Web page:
The most important thing is to prevent choking - in adults, cut food and chew properly - in kids avoid small toys and don't feed chunks or sticks of raw vegetables or other foods to very small children.
Regarding the tip for the person who is choking.
NEVER, NEVER stick anything down your throat to try to dislodge an object stuck in your throat. A lot of damage can be done by doing this. Thankfully the person who posted the tip didn't sustain any injury but she was very lucky.
If you are ever choking, try coughing really hard. As long as you can cough, you are getting air. Once you can no longer cough, you have to act quickly.
1. Place a fist just above your belly button with the thumb against your body.
2. Using your other hand, push up and quickly on your fist. This puts pressure on your diaphram and will hopefully dislodge the object.
3. If this doesn't work after 2 attempts, call 9-1-1 and then try positioning yourself at the edge of the table with your diaphram directly above the edge and dropping onto the table. This may apply more force to the diabphram to dislodge the object.
4. It doesn't take long to lose consciousness once air is toally blocked so calling 9-1-1 as quickly as you can is the best thing you can do. Even if you do dislodge the object, you should be checked out to make sure you have not done any damage to your ribs, esophagus or diaphram.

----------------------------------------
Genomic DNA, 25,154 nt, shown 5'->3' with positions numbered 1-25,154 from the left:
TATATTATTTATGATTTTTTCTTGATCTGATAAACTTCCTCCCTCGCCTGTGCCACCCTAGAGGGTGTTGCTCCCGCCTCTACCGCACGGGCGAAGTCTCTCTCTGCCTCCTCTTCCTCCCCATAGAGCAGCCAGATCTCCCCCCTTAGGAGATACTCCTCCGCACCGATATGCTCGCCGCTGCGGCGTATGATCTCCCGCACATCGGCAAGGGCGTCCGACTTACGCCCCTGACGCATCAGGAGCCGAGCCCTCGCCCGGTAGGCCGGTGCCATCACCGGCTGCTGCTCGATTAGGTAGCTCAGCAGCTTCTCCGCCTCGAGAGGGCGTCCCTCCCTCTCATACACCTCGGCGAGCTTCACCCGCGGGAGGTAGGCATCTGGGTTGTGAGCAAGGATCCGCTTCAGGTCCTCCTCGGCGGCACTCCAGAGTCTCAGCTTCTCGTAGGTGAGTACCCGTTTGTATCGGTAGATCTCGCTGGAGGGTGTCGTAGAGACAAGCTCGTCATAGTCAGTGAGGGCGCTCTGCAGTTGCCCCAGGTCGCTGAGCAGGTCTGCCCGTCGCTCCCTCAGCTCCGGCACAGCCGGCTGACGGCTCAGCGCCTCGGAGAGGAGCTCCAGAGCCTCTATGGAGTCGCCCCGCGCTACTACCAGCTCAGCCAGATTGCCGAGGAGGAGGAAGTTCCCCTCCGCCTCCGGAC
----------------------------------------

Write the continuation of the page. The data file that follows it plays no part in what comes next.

THE BEST THING TO DO - GET SOME FIRST AID TRAINING!!!! In the United States, check with the Red Cross, In Canada, check with St. John Ambulance or the Red Cross.
Darlene in Mississauga
I too was home alone and got a piece of sandwich stuck in my throat. I leaned over the kitchen sink and thrust my body up against it. By doing that I gave myself the Heimlich maneuver and dislodged the obstruction. I had just heard to do this about two days before. You can also use a chair back.
My personal opinion is that if you are with someone, the Heimlich Maneuver should be used only as a last resort - when other measures have failed. You wouldn't blow out a match with a fire extinguisher - why use Heimlich when a couple of blows to the back will do the trick. Furthermore, the presence of coughing does not necessarily indicate that all is well. You know if you need help. If you are with someone who is having difficulty, simply ask "Do you need help?" If the response in any way indicates a "yes", give a couple of blows to the back to see if that helps. There is less risk of damage to ribs and internal organs.
You should NEVER give anyone who is choking blows to the back unless they are under 1 years of age. By doing this, you are possibly forcing the lodged object down the windpipe further. If the Heimlich is performed properly there should be no internal damage done the victim; however they may vomit from lack of oxygen. I know it is a natural reaction to pat the back but this could cause more damage than performing the Heimlich would.